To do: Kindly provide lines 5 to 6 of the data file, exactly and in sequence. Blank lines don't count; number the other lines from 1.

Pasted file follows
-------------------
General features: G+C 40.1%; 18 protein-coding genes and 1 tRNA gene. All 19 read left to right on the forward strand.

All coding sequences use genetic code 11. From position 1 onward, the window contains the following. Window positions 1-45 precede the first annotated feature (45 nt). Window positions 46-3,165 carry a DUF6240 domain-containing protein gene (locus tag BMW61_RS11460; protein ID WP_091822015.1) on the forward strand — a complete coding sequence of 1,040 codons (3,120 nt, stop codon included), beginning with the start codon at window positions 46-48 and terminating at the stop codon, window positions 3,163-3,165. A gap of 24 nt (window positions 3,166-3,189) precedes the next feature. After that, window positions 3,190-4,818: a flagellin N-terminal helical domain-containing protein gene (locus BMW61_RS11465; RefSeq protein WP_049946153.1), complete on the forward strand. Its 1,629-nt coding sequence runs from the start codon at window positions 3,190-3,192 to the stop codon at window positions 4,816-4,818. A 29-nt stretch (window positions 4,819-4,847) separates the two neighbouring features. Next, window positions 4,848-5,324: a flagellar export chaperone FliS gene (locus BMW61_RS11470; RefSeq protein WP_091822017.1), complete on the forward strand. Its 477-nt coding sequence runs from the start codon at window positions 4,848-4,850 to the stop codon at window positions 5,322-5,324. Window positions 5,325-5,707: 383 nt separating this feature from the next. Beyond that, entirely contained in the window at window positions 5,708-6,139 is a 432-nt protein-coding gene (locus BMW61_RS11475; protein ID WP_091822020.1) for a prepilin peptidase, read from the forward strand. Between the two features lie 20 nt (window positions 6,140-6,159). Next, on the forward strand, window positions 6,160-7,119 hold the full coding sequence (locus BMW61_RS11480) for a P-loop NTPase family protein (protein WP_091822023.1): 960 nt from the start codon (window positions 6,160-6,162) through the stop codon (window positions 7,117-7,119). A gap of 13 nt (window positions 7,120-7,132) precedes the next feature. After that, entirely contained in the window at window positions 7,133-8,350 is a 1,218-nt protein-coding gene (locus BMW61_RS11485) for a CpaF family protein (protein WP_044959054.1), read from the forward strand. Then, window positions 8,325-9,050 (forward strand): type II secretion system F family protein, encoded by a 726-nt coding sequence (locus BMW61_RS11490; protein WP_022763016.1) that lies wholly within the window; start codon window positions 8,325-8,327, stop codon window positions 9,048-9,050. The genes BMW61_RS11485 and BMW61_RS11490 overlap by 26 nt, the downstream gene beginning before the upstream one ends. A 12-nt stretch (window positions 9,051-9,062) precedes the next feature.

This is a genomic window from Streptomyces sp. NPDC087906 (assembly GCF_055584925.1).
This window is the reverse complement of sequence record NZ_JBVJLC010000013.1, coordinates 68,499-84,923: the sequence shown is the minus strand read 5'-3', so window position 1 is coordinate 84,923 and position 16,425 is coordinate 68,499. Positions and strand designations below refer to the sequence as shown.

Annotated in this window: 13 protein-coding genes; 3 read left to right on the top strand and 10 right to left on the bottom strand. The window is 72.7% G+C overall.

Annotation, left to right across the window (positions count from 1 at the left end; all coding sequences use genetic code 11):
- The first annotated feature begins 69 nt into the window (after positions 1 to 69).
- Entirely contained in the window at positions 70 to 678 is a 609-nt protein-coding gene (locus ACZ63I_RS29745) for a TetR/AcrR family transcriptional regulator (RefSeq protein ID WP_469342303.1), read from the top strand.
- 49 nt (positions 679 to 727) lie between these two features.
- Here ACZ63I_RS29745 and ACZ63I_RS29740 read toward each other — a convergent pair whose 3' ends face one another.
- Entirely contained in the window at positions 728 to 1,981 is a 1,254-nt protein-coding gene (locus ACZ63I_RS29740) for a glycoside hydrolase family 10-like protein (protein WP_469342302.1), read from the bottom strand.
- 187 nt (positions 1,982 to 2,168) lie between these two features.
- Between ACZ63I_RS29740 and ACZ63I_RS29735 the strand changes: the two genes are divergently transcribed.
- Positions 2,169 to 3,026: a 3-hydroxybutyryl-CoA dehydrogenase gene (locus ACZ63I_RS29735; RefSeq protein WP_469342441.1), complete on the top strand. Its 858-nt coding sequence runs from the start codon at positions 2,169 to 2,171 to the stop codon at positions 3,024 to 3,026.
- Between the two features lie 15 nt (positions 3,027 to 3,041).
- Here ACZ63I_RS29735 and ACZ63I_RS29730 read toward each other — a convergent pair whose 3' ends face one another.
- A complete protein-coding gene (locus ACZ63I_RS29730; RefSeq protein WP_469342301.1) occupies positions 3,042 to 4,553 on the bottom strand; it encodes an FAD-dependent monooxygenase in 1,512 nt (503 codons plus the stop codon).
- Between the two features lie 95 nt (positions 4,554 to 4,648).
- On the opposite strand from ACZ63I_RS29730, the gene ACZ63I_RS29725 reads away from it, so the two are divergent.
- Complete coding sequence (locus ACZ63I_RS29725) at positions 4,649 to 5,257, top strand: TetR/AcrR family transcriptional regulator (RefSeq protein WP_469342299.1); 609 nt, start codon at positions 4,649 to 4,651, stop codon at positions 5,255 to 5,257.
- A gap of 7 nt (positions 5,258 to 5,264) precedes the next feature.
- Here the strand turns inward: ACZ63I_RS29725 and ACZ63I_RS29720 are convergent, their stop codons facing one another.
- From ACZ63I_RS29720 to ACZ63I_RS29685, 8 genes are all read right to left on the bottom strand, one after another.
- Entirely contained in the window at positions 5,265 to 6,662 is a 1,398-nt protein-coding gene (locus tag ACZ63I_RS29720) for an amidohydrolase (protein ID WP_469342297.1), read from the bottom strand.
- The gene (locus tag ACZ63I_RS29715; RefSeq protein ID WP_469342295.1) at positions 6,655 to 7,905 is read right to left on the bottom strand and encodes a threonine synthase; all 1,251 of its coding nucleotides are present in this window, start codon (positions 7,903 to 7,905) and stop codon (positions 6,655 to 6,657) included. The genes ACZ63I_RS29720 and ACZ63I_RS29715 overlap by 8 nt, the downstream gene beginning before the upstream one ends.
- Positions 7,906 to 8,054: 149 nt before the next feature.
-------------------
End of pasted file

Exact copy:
Annotated in this window: 13 protein-coding genes; 3 read left to right on the top strand and 10 right to left on the bottom strand. The window is 72.7% G+C overall.

Annotation, left to right across the window (positions count from 1 at the left end; all coding sequences use genetic code 11):